Water Policy Advisory Committee Meetings – 2019 to 2021

The Water Policy Advisory Committee (WPAC), established pursuant to S.I. 350 of 2014, provides policy advice and assistance to the Minister for Housing, Planning and Local Government on the implementation of the Water Framework Directive (WFD) and on broader water resource issues.

WPAC is also responsible for providing advice on and support for the making of River Basin Management Plans, including the programmes of measures as part of those Plans.

WPAC also invites other organisations to present to it on topics of relevance, and it has decided to publish regular bulletins to provide an overview of issues under consideration.

However, as much of the Committee’s discussions are confidential as part of the wider deliberative process, these bulletins are general in nature.

WPAC Membership
Department of Housing, Planning and Local Government (Chair) (D/HPLG)
Environmental Protection Agency (EPA)
Office of Public Works (OPW)
Geological Survey of Ireland (GSI)
Commission for Regulation of Utilities (CRU)
Department of Agriculture, Food and the Marine (D/AFM)
Department of Culture, Heritage and the Gaeltacht (D/CHG)
Department of Health (D/H)
County and City Management Association (CCMA)
Health Service Executive (HSE)
Irish Water (IW)
Inland Fisheries Ireland (IFI)

Note: nothing substantive that’s not available / mentioned via multiple other sources, aside from:

D/HPLG provided information on the new oversight group for the ASSAP.

Abstractions Bill – pre-legislative scrutiny stage on the 20th October 2020

Shannon catchment – fish passage Ardnacrusha / Parteen – Roadmap for the implementation of potential solutions was close to completion, and with the Steering Group by end of 2020

Programme of Measures Gap Analysis mentioned. Unclear if these gap analysis reports have been published by EPA. References main issues of Nutrients (nitrogen and phosphorus) and hydromorphology (drainage, sediment and barriers) so worth following up.

Fifth Nitrates Action Programme 2022-2025

The Programme sets out new measures that have been introduced since the Fourth Programme.

Ireland’s Nitrates Action Programme is given effect by the European Communities (Good Agricultural Practice for Protection of Waters) Regulations 2022 (S.I. No. 113 of 2022). The regulations contain specific measures to protect surface waters and groundwater from nutrient pollution arising from agricultural sources.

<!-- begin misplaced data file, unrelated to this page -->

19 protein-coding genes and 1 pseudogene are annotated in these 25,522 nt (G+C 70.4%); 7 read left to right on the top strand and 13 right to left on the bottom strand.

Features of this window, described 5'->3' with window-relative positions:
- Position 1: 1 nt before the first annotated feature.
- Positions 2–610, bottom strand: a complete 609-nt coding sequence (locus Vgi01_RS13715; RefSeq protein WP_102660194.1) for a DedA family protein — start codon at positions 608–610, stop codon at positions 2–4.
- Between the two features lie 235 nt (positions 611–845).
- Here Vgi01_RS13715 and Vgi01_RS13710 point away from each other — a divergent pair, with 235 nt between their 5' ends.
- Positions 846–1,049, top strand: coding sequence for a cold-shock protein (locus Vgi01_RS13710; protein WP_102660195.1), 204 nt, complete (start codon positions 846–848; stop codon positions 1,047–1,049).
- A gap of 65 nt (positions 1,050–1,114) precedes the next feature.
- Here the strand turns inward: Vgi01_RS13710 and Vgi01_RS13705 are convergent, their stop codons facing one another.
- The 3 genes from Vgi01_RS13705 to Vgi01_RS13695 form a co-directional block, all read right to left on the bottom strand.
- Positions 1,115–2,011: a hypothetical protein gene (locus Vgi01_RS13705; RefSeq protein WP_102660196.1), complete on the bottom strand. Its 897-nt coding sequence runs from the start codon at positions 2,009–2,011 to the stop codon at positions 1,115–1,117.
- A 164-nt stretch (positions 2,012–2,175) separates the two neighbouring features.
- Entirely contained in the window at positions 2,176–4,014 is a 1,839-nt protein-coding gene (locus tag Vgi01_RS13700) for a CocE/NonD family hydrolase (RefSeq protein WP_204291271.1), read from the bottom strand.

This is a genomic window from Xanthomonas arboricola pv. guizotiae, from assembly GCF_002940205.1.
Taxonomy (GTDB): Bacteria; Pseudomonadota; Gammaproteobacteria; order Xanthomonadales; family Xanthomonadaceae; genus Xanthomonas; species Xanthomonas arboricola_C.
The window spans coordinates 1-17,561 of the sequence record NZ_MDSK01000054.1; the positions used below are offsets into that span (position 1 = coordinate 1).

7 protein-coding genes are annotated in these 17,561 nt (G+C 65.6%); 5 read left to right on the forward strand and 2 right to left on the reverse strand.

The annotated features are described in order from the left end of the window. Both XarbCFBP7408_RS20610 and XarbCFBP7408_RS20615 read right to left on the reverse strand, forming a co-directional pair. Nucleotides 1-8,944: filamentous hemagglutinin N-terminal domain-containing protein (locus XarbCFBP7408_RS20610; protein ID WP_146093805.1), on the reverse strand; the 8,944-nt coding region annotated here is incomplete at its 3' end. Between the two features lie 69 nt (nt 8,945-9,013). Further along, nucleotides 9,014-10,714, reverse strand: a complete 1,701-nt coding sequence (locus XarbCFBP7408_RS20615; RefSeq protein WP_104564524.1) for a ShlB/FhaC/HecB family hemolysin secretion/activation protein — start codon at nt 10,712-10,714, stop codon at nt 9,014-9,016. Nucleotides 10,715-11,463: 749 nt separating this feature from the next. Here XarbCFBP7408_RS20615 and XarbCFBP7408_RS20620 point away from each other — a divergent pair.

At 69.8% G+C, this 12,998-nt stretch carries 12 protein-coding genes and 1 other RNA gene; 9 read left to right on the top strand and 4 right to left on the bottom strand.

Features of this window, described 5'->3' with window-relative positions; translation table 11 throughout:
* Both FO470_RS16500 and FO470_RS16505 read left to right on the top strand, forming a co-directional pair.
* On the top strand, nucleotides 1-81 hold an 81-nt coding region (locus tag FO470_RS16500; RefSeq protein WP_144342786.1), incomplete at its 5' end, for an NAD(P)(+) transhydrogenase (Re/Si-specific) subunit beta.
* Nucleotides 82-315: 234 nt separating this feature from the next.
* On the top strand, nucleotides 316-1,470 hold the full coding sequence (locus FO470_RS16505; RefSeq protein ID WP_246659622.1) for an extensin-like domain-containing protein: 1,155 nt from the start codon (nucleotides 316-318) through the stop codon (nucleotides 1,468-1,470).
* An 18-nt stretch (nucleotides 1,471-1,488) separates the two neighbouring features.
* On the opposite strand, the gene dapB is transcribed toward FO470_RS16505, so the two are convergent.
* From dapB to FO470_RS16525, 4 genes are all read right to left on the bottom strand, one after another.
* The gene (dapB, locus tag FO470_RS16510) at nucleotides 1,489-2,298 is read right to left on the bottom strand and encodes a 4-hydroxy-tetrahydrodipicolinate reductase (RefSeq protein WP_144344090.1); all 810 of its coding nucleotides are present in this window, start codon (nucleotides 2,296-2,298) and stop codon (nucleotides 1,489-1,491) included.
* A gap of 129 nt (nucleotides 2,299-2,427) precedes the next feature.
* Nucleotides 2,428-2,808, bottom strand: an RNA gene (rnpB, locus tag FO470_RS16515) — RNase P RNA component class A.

The Fifth Nitrates Action Programme was developed following an initial public consultation, which was held in late 2020, and a second consultation period that concluded in September 2021. A third consultation period focused on the draft Natura Impact Statement and draft Strategic Environmental Assessment for the Programme was concluded on January 2022. Approximately 700 submissions were received during the three consultation periods and these have informed the final Programme.

What’s new in the Programme?

There have been a number of measures strengthened and added to the Programme since the Fourth Nitrates Action Programme and include the following:

  • Register of Chemical Fertiliser Sales to be established by Department of Agriculture, Food and the Marine (DAFM) for 2023
  • Improving Compliance and Enforcement –The EPA will develop and implement a National Agricultural Inspection Programme for local authorities. These inspections will be more targeted and risk-based with a stronger focus on compliance and follow-up enforcement. DAFM will increase derogation inspections from 5 to 10%
  • Slurry and Soil Water Storage and Management – dates of closed period extended
  • Livestock Excretion Rates – Three new excretion rate bands are being introduced which will be calculated as 80kg/ha, 92 kg/ha and 106 kg/ha. This means that to remain below the maximum permitted organic nitrogen loads of 250 kg/ha in derogation, there will have to be less cows per ha
  • Chemical Fertiliser Control – This will start with 10% reduction of chemical nitrogen applied nationally and may be increased to a 15% reduction nationally after the midterm interim review of the programme
  • Sewage/Industrial Sludges – There will be a review of management and oversight
  • P Build-Up – This is available to farmers above 130kg/ha
  • Green Cover on Tillage Ground – To reduce any potential losses of nutrients post-harvest cultativation/ crop sewing will happen within tighter timelines. Further measures will be introduced in the coming months to address concerns on loss of feeding areas for birds
  • Crude Protein in Concentrate Feeds – a maximum crude protein content of 15% is allowed in concentrate feedstuff fed to grazing livestock between 15 April and 30 September